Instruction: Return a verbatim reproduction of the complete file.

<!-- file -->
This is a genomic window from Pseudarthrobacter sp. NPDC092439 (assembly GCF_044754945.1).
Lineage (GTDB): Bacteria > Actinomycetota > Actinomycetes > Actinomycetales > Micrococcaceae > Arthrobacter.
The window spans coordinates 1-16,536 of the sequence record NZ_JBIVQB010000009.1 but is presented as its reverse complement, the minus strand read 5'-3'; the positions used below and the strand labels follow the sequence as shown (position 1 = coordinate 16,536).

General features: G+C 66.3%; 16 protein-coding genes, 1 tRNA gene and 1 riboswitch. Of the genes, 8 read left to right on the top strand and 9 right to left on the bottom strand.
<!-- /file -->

This is a genomic window from Pseudarthrobacter sp. NPDC092439 (assembly GCF_044754945.1).
Lineage (GTDB): Bacteria > Actinomycetota > Actinomycetes > Actinomycetales > Micrococcaceae > Arthrobacter.
The window spans coordinates 1-16,536 of the sequence record NZ_JBIVQB010000009.1 but is presented as its reverse complement, the minus strand read 5'-3'; the positions used below and the strand labels follow the sequence as shown (position 1 = coordinate 16,536).

General features: G+C 66.3%; 16 protein-coding genes, 1 tRNA gene and 1 riboswitch. Of the genes, 8 read left to right on the top strand and 9 right to left on the bottom strand.